Later, it was felt that the system could be enhanced further, with features like mathematical symbol transliteration, line drawing conversion and speech driven interfaces. Thus, Sparsha was taken up, distinct from the Bharati Braille project.

"By mid-2003, Sparsha was ready to be launched with its initial features in place. Developments and deployments of Sparsha are not funded as yet and are being carried out on our own, as IIT decided to detach itself from its industrial partner and function individually," specifies Basu. Currently, it has been successfully fitted up at national-level institutes such as the National Association for the Blind, Delhi, National Institute for the Visually Handicapped, Dehradun, Vivekananda Mission Ashram, Chaitanyapur, Haldia, and the Blind Persons’ Association, West Bengal. It has also been sent out to individuals and organisations that have placed a request for the same with Basu's team at the IIT.

Here's taking a look at some of the salient features of Sparsha. This is what makes it an invaluable asset for those visually impaired people grappling with technology -

1. Tansliteration from text into Braille: Sparsha can accept input text in large number of file formats, allowing the visually impaired to access information from a wide variety of sources. It accepts both English as well as Indian language texts (Hindi, Bengali, Marathi, Gujarati, Telugu, Oriya, Kannada) and translates them into Braille.

2. Proof-reading: Page by page viewing as well as its editing allows users to proof-read the Braille text before it is finally printed.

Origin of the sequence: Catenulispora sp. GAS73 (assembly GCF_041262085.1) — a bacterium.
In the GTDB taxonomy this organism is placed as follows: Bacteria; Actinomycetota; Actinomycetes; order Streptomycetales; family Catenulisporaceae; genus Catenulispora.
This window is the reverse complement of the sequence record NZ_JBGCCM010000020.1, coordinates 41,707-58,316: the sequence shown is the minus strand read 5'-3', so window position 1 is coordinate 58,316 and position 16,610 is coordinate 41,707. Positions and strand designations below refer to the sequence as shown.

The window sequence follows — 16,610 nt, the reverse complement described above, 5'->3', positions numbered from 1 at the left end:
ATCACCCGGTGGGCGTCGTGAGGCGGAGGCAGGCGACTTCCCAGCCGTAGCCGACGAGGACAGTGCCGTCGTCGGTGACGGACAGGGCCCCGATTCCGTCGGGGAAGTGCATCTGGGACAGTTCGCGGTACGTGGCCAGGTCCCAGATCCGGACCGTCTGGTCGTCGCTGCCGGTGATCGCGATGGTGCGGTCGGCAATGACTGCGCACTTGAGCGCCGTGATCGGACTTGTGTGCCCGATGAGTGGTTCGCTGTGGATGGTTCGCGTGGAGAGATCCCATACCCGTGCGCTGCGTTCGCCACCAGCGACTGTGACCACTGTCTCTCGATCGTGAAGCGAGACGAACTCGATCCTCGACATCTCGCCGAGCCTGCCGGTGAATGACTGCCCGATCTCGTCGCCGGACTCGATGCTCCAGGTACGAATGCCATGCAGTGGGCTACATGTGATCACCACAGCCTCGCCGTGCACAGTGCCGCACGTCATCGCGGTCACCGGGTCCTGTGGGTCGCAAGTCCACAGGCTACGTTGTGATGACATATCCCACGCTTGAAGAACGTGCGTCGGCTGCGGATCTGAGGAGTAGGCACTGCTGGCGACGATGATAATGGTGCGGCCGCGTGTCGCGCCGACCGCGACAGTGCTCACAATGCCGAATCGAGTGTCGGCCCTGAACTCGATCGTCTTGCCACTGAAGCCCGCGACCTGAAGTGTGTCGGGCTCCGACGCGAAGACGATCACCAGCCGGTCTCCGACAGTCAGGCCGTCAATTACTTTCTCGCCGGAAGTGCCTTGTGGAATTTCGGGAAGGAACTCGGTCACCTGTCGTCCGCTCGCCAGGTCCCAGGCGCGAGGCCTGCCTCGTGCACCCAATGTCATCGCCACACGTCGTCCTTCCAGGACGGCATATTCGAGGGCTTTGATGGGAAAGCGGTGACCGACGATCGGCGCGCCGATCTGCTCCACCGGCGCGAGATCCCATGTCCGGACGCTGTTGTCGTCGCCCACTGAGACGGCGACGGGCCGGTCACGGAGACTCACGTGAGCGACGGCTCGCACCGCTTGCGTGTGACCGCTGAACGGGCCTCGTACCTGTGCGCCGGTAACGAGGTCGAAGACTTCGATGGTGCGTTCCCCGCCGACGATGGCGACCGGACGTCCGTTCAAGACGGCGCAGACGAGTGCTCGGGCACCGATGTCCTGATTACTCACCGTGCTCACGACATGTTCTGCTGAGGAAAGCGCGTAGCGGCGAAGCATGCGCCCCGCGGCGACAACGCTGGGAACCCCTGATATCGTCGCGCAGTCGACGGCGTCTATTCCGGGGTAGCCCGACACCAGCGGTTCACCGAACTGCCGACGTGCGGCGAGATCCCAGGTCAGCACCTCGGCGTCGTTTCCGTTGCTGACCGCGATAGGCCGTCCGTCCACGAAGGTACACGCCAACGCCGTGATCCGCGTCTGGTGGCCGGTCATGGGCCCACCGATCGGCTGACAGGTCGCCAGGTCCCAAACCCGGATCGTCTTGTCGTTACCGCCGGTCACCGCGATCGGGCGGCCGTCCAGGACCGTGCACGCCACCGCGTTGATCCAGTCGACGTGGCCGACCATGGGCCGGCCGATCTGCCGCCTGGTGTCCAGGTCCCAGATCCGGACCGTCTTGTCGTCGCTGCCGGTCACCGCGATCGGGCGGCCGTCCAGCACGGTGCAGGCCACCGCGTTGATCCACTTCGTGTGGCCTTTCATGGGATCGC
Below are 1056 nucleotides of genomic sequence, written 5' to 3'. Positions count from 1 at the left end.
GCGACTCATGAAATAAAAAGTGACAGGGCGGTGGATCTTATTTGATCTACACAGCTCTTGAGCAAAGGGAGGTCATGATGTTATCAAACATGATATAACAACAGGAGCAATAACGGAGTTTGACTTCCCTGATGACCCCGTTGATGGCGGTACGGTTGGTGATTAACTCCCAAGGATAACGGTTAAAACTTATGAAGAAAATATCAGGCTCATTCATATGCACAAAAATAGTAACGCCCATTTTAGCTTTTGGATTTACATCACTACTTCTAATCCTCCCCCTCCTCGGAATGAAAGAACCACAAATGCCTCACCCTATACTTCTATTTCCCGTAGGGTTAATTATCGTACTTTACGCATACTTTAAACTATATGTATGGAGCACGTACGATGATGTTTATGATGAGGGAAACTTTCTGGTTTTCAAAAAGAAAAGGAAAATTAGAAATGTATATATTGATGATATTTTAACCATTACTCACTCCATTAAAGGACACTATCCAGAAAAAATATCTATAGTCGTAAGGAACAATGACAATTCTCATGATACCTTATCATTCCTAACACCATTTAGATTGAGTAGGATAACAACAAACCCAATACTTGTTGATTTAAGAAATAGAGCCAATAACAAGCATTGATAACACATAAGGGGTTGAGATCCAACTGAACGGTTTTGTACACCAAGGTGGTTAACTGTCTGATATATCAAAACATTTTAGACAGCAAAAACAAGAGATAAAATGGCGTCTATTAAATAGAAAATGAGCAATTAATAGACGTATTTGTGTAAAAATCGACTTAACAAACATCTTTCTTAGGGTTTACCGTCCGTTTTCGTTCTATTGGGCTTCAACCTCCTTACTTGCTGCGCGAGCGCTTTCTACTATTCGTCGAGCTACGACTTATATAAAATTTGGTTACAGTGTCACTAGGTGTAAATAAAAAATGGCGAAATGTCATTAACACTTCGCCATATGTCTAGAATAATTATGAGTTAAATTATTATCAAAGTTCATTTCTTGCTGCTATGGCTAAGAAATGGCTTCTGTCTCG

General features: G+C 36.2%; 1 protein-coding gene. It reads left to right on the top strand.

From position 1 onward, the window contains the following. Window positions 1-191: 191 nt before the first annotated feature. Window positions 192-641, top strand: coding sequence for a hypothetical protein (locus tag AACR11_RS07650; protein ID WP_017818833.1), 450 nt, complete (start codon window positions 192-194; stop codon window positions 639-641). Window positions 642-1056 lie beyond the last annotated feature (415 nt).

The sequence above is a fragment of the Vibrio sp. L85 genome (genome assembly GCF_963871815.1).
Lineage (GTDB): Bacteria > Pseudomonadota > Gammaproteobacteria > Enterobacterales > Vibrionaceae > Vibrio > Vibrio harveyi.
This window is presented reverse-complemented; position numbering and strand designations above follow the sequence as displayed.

3. Printing: Sparsha can support almost all commonly used Braille printers or embossers, and the IIT also plans to support newer Braille printers.

4. Conversion of mathematical expressions: Sparsha has a mathematic and scientific notation engine that can translate complex mathematical and scientific expressions into Braille, thus obliterating the need for tedious manual translation. This has proved to be a boon for those visually impaired students who want to pursue higher studies in science and maths.

5. Sparsha-Chitra: Sparsha-Chitra, a module that can display geometrical figures and elementary pictures or drawings as a pattern of Braille dots, has been integrated into Sparsha. Braille text and graphics can now be combined and printed too, helping visually impaired students to work better on subjects like geometry, geography, biology. etc.

6. Reverse Transliteration: A coded Braille file can be converted into corresponding visually readable text, enabling a visually impaired person to communicate with sighted persons via email.

7. Sparsha integrates normal keyboards with audio feedback to enable sightless people type in through normal PCs. It is also being integrated with a Text-to-Speech system to provide Screen Reading and File Reading facility.

"Sparsha is a very successful project if the metric be the feedback from the users," says Basu. He has even been approached by NGOs from Sri Lanka to extend it to Sinhalese. The governments of Orissa and Tripura have evinced an interest in setting up Sparsha.

But this is not enough. As Basu puts it, "A technology must reach the people to really effect the change," and in the case of Sparsha, deployment and distribution remain critical issues. Currently, its assembly and distribution remains free of cost; the work being done by IIT students working in related areas. Yet, there are financial impediments in its widespread acceptance by the end user.